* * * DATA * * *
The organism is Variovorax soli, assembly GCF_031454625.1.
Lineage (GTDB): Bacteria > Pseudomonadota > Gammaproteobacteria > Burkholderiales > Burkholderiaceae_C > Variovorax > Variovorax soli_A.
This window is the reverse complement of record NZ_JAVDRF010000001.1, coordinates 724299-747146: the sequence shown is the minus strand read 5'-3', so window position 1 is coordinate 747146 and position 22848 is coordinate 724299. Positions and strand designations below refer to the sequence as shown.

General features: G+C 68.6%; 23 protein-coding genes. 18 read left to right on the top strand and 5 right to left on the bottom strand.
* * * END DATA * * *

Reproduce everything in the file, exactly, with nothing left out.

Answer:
The organism is Variovorax soli, assembly GCF_031454625.1.
Lineage (GTDB): Bacteria > Pseudomonadota > Gammaproteobacteria > Burkholderiales > Burkholderiaceae_C > Variovorax > Variovorax soli_A.
This window is the reverse complement of record NZ_JAVDRF010000001.1, coordinates 724299-747146: the sequence shown is the minus strand read 5'-3', so window position 1 is coordinate 747146 and position 22848 is coordinate 724299. Positions and strand designations below refer to the sequence as shown.

General features: G+C 68.6%; 23 protein-coding genes. 18 read left to right on the top strand and 5 right to left on the bottom strand.